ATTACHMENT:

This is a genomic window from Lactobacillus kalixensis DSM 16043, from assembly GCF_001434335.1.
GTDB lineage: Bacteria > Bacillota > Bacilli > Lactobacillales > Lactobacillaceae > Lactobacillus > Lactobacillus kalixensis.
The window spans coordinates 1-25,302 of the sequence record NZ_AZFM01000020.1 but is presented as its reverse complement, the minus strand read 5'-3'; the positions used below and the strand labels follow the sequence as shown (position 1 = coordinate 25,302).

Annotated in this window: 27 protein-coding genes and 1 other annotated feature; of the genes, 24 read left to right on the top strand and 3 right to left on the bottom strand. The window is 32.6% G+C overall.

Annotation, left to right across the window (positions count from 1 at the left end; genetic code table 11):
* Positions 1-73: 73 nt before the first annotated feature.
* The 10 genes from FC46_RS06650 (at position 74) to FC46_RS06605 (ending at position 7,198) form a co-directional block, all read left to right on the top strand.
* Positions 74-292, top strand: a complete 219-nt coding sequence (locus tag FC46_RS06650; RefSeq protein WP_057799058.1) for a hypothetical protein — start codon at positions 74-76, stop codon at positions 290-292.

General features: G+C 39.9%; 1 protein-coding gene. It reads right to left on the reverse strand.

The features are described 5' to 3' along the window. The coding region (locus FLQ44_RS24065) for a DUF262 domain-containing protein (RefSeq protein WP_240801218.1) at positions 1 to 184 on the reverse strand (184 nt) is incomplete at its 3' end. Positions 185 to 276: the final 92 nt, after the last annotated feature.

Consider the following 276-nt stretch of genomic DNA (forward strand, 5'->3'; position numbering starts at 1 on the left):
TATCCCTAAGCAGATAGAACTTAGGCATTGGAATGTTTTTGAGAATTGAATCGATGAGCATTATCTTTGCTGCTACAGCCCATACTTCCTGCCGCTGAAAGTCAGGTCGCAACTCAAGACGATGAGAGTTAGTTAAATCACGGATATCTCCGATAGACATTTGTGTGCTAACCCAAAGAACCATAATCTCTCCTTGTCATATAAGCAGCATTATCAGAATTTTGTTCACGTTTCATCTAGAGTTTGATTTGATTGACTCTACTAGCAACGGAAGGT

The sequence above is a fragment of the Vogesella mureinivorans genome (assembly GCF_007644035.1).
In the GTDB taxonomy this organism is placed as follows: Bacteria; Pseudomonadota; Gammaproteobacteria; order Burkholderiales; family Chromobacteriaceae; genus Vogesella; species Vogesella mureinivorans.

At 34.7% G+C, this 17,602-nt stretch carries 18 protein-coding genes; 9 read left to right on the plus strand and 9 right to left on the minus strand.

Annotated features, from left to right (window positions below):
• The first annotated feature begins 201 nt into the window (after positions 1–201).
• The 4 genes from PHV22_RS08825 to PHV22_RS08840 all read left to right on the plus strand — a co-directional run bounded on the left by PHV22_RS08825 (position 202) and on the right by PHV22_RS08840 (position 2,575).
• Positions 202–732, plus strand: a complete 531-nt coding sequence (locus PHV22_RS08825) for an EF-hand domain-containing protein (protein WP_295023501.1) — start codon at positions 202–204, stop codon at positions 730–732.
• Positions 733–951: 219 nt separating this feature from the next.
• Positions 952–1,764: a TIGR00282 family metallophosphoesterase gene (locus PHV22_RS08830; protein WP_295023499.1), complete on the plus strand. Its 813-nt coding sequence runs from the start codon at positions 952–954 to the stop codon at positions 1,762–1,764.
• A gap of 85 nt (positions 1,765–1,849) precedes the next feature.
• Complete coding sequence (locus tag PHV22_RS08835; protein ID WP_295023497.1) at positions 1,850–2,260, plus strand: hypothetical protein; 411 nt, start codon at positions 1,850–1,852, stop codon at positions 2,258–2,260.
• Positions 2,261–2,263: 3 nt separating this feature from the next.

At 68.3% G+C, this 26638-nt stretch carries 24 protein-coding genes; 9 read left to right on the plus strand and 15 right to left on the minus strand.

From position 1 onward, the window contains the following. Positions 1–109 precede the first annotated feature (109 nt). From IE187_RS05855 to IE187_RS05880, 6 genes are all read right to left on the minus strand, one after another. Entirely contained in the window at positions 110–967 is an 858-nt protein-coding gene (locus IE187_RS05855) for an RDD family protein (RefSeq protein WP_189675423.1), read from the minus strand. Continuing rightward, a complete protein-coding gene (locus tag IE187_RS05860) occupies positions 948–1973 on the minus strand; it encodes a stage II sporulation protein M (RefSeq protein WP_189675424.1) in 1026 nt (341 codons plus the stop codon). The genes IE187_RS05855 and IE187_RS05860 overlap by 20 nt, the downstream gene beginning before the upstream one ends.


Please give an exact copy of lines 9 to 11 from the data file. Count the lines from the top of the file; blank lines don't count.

General features: G+C 39.9%; 1 protein-coding gene. It reads right to left on the reverse strand.

The features are described 5' to 3' along the window. The coding region (locus FLQ44_RS24065) for a DUF262 domain-containing protein (RefSeq protein WP_240801218.1) at positions 1 to 184 on the reverse strand (184 nt) is incomplete at its 3' end. Positions 185 to 276: the final 92 nt, after the last annotated feature.

Consider the following 276-nt stretch of genomic DNA (forward strand, 5'->3'; position numbering starts at 1 on the left):